All of this to say, it’s clear the last week of the year is an important one. Buyers know builders have inventory to move and are less likely to face competition with their offers. The people we talk to are going to be highly-motivated. Whether we’re working on closings or meeting with new potential customers, it’s probably going to be busier than 2017.

All of the design trends reports for 2019 have been coming out and they are fascinating. While many feel like they’re spot-on, others feel like they’re trying to make “fetch” happen. I’ve been collecting these as I see them and I figured why not just spend a little time posting an opinion or twelve.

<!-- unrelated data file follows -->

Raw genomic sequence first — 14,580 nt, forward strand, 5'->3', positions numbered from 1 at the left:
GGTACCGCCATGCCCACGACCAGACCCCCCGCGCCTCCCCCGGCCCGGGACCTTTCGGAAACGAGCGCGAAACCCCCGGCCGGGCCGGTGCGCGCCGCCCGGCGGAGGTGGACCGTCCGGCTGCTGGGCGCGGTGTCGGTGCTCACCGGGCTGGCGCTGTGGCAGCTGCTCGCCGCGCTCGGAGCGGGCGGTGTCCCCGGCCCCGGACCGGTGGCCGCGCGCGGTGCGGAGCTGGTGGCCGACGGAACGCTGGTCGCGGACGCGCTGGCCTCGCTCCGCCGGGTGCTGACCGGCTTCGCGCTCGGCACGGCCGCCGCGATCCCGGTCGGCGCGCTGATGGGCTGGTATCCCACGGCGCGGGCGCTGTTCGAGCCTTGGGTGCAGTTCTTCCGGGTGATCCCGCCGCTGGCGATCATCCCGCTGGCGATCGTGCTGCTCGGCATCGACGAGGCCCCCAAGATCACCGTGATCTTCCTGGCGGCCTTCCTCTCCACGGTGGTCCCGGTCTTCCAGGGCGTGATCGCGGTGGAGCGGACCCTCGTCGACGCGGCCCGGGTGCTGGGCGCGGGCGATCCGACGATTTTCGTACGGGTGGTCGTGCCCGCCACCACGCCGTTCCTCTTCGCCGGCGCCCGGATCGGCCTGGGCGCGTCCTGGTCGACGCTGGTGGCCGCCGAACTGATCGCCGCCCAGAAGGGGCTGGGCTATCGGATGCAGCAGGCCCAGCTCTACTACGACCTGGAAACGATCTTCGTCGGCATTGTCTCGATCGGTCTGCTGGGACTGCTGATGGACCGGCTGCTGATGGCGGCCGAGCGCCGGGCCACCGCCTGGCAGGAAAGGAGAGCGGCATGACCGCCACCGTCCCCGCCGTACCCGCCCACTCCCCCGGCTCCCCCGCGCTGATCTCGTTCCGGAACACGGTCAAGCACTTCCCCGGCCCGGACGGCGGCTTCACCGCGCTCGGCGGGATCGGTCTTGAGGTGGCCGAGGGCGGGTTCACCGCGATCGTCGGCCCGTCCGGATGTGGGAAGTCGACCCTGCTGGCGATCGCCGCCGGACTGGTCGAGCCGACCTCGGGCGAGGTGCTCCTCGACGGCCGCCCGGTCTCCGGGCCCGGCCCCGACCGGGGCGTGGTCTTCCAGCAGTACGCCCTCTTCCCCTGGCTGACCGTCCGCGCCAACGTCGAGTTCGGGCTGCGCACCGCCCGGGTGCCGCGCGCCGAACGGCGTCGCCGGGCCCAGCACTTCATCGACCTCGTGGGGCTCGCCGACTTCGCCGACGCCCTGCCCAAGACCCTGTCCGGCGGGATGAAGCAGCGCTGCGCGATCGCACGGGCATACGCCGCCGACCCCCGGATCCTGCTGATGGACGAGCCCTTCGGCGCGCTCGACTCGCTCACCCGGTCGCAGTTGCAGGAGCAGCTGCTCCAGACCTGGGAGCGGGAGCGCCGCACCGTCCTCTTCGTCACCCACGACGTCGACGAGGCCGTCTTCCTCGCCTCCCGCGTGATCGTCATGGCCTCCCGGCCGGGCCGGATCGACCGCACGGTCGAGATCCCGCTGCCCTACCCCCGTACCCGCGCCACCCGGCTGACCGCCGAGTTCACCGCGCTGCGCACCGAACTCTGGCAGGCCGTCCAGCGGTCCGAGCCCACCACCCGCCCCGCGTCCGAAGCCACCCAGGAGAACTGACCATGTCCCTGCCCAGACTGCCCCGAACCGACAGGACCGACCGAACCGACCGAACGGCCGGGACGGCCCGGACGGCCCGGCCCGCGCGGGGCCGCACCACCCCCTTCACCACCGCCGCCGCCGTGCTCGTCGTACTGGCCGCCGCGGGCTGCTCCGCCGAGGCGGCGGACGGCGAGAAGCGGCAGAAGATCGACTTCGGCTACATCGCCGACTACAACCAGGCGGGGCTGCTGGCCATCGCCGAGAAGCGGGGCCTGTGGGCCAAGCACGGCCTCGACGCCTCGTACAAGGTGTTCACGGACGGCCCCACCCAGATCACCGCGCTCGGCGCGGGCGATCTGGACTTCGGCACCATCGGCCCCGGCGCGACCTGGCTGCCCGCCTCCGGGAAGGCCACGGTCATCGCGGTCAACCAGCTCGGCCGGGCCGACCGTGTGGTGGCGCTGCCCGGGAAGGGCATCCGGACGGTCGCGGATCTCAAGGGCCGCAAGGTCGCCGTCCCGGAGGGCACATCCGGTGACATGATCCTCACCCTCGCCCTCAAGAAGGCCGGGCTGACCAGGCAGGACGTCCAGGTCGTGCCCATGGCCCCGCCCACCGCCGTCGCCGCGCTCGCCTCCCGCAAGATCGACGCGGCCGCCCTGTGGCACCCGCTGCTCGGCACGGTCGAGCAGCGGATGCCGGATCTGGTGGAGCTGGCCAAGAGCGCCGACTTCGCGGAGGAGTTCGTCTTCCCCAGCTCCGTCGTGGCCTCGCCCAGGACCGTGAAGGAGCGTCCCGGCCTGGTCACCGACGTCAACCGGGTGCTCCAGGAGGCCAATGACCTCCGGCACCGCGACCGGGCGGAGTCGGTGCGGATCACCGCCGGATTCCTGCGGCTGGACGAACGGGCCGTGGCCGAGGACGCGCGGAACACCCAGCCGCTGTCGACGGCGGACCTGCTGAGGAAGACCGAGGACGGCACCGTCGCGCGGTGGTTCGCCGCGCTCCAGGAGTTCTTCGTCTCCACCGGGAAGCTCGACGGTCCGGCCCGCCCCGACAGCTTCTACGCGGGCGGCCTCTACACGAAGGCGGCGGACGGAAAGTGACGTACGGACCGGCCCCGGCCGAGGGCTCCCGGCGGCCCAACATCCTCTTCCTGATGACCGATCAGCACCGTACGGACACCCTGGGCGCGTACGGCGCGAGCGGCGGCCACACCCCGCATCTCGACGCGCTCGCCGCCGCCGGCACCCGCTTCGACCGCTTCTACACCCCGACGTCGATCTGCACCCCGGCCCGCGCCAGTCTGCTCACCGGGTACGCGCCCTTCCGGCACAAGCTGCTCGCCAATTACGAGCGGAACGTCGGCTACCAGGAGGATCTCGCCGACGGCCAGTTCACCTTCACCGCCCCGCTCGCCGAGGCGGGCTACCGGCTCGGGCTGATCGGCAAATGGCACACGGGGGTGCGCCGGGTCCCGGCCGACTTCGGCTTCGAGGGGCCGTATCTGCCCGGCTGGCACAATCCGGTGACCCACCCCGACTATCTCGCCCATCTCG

Overall Themes – Natural and Relaxed
2019 will be moving toward fresh, natural materials such as stone, copper, concrete, quartz and granite. These elements add an organic and serene ambiance to a space. This is in strong contrast to some of the tech-centric décor of 2018.

Benjamin Moore’s Color of the YearMetropolitan AF-690
I can’t complain much here. It’s a nice gray, but also grays have been in for a while. Some designers, like Jeff Andrews of Andrews Design, are opting for stark white and warm neutrals instead. (On a related note, I visited Tahoe over the summer and his Lake Tahoe project is definitely on point. I’m crushing on it!)

Sherwin Williams’s Color of the Year – Cavern Clay SW 7701
Love it. As I mentioned, earth tones are coming back big and this one hits the nail on the head.

Appliances – Not Stainless